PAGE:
David Bohm often talks about necessity vs. contingency as a lens through which we can view and perhaps understand thought. Necessity is non-negotiable: I am a self, this is my body, Jesus loves me and so forth. These are usually hard to find and subject to rigid defense, especially if we want to raise them into the light of understanding and forgiveness. Contingencies are in the vein of “it’s nice but I can live without it.” We don’t believe that life itself grinds to a halt in their absence.
Lately I am considering that reverence is a necessity – that without it, we cannot wake up to Oneness. Reverence comes from the Latin Reveri meaning roughly “to stand in awe of.” In the Old English it was related to awareness, perhaps touched with caution. To be reverent was to be in the presence of something greater and to know it as greater.
In myself, I notice that reverence is helpful in the sense that it tends to quiet the mind a little and create some openness. It seems to be related to willingness in this sense. It is hard to talk about, of course – once you are using language to describe feelings, you are really far away from the feeling. But willingness has that capacity to be open, submitting to something that it doesn’t yet know or really understand. It has faith or trust. And in my experience, reverence does too.
Traditionally, reverence is directed at something – that greater thing, as I said earlier. But I wonder what happens when reverence is not focused on an object or an idea but simply exists? What if I am reverent waking up and making pancakes and walking the dog and mowing the lawn and eating lunch and on and on? So I am not revering Jesus or Buddha, not making an idol out of it all, but just . . . feeling reverent?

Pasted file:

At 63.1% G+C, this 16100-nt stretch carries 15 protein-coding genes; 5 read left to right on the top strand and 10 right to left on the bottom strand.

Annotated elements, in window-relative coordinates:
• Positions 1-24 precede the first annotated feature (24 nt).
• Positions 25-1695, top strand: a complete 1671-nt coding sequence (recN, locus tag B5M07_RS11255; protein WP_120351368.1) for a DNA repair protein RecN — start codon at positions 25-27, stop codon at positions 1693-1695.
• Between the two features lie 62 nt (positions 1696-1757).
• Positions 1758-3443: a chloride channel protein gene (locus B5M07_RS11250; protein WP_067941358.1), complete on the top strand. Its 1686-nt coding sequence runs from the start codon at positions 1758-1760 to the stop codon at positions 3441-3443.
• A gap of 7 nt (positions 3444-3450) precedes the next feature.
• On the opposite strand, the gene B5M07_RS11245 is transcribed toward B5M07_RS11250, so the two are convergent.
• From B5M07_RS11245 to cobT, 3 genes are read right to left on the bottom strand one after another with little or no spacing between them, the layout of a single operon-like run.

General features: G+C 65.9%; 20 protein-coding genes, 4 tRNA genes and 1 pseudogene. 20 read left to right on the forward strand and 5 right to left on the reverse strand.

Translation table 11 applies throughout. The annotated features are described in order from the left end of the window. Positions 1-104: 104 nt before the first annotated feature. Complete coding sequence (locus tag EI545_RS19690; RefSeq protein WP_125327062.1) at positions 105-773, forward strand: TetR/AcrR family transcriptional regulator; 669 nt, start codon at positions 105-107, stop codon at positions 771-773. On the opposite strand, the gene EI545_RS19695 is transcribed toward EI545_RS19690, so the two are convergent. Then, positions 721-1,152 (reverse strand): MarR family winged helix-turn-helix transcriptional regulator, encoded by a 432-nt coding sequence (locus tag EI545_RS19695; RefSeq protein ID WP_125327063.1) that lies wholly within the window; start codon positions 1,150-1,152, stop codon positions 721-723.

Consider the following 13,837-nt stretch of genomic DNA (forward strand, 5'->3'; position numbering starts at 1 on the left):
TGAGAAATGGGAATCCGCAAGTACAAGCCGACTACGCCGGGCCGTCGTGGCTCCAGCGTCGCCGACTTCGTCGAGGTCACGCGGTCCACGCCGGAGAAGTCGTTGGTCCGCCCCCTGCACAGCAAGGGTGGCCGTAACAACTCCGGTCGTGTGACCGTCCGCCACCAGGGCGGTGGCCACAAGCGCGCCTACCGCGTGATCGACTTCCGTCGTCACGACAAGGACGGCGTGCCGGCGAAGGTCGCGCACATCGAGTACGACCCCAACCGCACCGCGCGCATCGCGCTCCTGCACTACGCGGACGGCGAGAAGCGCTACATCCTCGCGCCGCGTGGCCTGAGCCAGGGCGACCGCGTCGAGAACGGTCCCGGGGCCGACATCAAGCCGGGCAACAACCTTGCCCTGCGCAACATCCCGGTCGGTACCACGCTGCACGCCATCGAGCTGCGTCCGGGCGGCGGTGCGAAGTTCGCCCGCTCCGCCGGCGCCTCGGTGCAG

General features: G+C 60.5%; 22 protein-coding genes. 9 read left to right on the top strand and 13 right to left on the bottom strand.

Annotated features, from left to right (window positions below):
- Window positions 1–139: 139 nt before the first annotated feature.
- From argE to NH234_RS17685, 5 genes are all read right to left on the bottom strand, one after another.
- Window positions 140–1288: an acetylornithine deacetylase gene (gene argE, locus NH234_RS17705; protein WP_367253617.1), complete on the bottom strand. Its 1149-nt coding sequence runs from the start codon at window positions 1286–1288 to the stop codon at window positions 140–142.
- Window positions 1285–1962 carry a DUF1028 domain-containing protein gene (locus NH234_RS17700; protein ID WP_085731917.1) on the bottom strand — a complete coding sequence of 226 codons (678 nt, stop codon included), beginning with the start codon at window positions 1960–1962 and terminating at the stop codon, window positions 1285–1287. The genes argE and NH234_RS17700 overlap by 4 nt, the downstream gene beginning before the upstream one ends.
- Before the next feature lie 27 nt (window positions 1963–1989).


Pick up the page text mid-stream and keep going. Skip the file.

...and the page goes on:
I notice that when I am reverent I move slower and am quieter and that sooner or later, gratitude enters in. When I was a kid and for a long time after we went to church every Sunday – almost until I was forty I did this. And always in the service and in the church and with the priests and others, there was some degree of reverence. It didn’t feel forced so much but it did fade.
It is confusing to try and understand this with our tiny and limited brains but God is not anywhere. Nor is God everywhere. We can’t really get at it that way. But at the same time, this nowhereness – that is the word I want – means that we need to be reverent everywhere. I am saying that we should pretend to see God in a gourd plant and a dead moth and Venus on the horizon – although it is fine if we do – but that we are really sort of opening up a little to what we don’t know. Maybe that is what reverence is – and where it connects to willingness – , this idea that we are receptive and aware before what cannot be known by our long-standing and familiar means.
There is something helpful then about being reverent in an open-ended, non-directed way. Whatever enters our perception receives the benediction of reverence.
If you read and practice the workbook to A Course in Miracles, you see that very often the daily lesson asks that you return to it hourly or even more frequently. There is a recognition that the change of mind the course contemplates requires some attentiveness and diligence. When I am reverent, I remember this. I am less confused about what life is for – it is for awakening. I am here to remember God with and for you, as you are for me, regardless of what form our remembering (and its practice) takes.